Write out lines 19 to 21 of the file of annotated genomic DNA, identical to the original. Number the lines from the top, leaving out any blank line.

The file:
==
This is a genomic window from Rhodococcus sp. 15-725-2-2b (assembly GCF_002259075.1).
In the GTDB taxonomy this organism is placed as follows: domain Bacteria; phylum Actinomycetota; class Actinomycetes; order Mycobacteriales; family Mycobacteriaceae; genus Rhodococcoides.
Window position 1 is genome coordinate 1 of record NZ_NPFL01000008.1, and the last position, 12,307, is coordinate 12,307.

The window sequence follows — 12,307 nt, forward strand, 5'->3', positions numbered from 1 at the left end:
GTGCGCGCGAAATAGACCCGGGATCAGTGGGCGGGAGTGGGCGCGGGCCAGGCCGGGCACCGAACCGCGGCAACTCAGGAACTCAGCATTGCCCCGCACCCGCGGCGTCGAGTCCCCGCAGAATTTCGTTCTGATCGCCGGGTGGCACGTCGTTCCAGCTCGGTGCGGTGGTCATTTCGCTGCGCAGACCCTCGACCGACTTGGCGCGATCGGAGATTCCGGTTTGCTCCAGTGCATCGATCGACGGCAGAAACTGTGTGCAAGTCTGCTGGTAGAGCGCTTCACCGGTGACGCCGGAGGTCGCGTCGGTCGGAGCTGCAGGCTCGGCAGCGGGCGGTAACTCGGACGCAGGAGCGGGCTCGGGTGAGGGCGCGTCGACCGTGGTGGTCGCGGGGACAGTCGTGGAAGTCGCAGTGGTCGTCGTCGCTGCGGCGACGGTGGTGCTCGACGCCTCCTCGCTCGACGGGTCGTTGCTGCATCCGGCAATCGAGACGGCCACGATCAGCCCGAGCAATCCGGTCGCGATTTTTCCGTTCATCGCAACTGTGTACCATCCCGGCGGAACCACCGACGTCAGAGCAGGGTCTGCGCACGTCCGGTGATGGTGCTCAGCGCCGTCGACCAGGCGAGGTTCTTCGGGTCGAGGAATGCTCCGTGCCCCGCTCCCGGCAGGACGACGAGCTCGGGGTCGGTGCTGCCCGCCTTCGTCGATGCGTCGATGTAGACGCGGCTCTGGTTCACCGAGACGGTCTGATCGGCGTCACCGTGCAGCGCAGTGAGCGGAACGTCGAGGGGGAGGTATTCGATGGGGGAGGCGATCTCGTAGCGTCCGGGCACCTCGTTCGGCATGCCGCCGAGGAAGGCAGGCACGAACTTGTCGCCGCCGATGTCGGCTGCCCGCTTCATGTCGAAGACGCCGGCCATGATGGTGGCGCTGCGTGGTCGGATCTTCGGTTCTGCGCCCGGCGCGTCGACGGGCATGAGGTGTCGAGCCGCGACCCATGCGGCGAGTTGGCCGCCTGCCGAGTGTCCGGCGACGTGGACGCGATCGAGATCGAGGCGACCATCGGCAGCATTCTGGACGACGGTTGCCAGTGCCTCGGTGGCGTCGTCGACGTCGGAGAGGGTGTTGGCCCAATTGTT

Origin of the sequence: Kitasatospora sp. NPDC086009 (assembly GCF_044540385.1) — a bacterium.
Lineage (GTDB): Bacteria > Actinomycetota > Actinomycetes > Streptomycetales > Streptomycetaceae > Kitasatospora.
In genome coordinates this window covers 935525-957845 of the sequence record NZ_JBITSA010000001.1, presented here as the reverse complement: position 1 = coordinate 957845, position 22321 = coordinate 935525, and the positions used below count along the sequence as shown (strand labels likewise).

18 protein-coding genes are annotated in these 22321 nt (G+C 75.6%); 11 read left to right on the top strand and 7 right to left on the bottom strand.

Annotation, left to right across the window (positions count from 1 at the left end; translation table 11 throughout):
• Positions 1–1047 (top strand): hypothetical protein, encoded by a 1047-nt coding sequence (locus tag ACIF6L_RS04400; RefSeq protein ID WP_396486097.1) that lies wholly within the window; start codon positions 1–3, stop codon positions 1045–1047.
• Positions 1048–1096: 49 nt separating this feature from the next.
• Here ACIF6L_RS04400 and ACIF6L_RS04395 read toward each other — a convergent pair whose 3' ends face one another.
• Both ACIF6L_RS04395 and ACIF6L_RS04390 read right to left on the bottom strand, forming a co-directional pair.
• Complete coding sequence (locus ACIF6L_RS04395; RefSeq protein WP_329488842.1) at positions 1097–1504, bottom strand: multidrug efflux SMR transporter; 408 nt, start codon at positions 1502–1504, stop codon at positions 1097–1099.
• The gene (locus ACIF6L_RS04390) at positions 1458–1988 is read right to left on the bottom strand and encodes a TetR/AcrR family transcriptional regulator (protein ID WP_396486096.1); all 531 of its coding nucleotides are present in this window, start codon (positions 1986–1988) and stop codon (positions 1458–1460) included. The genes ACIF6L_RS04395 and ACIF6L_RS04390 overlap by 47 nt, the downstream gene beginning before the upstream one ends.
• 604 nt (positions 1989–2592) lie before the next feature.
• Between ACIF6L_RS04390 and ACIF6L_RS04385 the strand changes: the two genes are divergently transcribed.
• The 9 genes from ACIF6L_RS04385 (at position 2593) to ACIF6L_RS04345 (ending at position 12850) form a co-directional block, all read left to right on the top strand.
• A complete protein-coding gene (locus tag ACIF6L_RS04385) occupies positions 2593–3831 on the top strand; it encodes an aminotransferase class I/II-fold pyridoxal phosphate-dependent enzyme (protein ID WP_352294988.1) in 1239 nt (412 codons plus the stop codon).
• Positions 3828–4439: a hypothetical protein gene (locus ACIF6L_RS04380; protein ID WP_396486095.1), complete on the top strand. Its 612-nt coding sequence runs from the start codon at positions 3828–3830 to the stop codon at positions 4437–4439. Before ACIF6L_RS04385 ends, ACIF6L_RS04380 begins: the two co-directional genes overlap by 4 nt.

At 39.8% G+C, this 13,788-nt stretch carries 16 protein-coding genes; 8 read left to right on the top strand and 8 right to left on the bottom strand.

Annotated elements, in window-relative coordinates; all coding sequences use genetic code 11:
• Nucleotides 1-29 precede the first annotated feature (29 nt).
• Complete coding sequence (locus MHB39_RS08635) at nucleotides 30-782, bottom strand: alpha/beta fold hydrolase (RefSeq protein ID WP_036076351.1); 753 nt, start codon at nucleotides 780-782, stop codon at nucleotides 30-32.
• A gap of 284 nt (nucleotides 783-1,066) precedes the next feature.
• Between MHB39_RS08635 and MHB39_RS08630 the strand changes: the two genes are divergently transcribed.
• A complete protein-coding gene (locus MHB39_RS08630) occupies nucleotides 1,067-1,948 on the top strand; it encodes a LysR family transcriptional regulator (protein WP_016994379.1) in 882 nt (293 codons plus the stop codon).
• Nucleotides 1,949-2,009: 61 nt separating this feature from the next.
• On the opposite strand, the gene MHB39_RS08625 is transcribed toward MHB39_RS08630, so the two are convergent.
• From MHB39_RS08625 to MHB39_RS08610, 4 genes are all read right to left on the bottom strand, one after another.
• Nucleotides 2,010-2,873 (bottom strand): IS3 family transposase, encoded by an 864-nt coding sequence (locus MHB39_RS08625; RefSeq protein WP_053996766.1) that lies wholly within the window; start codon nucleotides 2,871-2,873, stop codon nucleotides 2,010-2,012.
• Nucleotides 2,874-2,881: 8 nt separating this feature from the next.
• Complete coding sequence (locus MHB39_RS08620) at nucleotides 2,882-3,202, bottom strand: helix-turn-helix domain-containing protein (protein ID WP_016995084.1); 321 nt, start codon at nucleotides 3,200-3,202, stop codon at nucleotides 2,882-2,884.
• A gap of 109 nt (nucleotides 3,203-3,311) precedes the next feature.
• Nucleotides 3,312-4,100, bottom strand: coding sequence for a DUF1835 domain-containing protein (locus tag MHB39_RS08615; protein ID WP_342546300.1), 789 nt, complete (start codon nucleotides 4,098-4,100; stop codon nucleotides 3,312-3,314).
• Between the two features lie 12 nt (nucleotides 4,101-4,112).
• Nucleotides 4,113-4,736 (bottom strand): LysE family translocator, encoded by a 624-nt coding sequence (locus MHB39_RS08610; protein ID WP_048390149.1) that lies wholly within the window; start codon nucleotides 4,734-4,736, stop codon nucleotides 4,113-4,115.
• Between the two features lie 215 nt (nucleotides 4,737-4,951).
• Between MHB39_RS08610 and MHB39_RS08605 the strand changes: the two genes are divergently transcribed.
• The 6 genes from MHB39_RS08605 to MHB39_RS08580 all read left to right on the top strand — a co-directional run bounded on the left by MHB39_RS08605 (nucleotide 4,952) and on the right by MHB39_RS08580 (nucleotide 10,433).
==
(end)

• The 9 genes from ACIF6L_RS04385 (at position 2593) to ACIF6L_RS04345 (ending at position 12850) form a co-directional block, all read left to right on the top strand.
• A complete protein-coding gene (locus tag ACIF6L_RS04385) occupies positions 2593–3831 on the top strand; it encodes an aminotransferase class I/II-fold pyridoxal phosphate-dependent enzyme (protein ID WP_352294988.1) in 1239 nt (412 codons plus the stop codon).
• Positions 3828–4439: a hypothetical protein gene (locus ACIF6L_RS04380; protein ID WP_396486095.1), complete on the top strand. Its 612-nt coding sequence runs from the start codon at positions 3828–3830 to the stop codon at positions 4437–4439. Before ACIF6L_RS04385 ends, ACIF6L_RS04380 begins: the two co-directional genes overlap by 4 nt.